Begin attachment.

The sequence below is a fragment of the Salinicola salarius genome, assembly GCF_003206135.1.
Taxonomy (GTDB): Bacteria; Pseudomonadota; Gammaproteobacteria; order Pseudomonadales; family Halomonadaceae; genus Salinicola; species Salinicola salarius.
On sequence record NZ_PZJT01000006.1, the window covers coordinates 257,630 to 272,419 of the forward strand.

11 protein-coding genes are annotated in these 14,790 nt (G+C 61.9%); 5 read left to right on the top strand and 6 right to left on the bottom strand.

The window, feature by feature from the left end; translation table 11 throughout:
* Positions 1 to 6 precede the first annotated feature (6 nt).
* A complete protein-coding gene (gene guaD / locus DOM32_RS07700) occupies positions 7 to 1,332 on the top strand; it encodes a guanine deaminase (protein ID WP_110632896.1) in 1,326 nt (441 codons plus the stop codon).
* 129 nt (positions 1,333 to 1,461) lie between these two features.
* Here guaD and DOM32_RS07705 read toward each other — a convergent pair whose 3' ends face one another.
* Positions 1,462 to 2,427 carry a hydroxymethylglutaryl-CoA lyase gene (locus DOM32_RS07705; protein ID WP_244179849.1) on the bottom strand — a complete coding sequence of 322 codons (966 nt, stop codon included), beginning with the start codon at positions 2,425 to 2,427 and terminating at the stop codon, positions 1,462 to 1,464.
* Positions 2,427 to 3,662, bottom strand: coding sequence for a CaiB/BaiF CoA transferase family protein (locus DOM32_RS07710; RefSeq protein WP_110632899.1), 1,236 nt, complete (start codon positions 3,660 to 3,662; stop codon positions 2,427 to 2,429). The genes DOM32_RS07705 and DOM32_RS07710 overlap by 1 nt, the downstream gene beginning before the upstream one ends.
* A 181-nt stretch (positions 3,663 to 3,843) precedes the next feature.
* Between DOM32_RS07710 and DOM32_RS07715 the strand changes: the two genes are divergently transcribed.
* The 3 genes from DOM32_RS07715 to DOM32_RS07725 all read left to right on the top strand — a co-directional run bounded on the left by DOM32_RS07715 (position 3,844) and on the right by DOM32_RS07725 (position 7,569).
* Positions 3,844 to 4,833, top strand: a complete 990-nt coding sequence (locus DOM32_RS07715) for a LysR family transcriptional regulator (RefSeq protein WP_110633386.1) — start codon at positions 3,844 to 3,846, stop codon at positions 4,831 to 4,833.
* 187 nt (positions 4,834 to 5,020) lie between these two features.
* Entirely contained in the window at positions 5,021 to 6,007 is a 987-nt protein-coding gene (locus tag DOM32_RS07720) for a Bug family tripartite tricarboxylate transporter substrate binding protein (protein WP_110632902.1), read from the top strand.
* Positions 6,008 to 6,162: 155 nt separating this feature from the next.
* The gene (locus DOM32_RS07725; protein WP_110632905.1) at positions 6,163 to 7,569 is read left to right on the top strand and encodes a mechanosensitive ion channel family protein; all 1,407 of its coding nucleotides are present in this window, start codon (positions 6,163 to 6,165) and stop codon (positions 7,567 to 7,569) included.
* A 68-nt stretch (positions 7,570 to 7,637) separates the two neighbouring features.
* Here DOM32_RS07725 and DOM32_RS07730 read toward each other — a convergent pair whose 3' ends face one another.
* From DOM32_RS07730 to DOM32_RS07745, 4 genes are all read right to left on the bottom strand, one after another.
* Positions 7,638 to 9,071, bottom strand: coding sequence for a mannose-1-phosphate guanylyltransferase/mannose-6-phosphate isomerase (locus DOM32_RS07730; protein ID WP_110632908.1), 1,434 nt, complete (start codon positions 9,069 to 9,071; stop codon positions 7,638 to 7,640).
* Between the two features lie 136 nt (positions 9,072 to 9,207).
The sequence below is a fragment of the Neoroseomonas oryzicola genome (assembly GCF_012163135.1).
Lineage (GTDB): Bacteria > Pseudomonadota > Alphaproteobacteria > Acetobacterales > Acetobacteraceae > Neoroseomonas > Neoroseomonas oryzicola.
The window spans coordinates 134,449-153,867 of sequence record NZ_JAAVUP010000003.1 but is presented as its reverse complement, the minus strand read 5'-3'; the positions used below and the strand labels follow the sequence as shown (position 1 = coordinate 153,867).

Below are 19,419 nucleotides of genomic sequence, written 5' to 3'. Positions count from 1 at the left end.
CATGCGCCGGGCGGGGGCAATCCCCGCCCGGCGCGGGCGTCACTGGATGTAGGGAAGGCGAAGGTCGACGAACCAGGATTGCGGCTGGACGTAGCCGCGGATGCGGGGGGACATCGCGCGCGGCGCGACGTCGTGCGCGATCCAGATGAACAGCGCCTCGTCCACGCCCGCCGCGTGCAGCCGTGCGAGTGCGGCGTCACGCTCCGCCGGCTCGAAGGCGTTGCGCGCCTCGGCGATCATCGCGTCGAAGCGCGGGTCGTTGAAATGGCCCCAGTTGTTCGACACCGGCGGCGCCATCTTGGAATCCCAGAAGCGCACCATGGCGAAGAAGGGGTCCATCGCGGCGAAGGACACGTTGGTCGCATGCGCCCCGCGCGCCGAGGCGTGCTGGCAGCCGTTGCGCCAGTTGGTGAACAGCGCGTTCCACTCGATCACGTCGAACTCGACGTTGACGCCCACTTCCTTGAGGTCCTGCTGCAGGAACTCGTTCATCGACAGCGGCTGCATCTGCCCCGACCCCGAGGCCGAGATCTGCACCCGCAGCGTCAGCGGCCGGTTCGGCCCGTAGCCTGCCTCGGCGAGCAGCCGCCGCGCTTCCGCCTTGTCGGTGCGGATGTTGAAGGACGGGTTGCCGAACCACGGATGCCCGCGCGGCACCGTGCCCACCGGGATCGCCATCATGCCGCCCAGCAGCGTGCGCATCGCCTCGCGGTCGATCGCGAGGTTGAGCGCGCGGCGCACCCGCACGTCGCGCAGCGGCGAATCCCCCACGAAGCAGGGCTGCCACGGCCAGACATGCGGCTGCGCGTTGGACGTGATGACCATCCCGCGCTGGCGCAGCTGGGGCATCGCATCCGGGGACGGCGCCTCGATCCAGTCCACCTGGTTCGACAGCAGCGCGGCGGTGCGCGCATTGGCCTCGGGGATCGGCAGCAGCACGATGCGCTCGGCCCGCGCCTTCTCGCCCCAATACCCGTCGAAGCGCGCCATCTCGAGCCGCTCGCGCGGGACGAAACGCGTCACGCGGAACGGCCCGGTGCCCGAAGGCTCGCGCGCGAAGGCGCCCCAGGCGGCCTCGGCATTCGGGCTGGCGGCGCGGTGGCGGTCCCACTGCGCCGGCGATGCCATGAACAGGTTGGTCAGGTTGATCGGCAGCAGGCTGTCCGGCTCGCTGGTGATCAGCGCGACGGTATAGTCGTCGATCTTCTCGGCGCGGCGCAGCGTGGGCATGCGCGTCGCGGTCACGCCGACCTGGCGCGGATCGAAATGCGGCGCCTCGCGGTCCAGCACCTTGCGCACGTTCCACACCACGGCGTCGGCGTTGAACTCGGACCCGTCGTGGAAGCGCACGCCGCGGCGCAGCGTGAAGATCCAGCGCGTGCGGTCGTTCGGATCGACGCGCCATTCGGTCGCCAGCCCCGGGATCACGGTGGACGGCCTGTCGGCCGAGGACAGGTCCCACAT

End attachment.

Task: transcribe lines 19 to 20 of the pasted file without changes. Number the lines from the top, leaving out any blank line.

* The gene (locus DOM32_RS07725; protein WP_110632905.1) at positions 6,163 to 7,569 is read left to right on the top strand and encodes a mechanosensitive ion channel family protein; all 1,407 of its coding nucleotides are present in this window, start codon (positions 6,163 to 6,165) and stop codon (positions 7,567 to 7,569) included.
* A 68-nt stretch (positions 7,570 to 7,637) separates the two neighbouring features.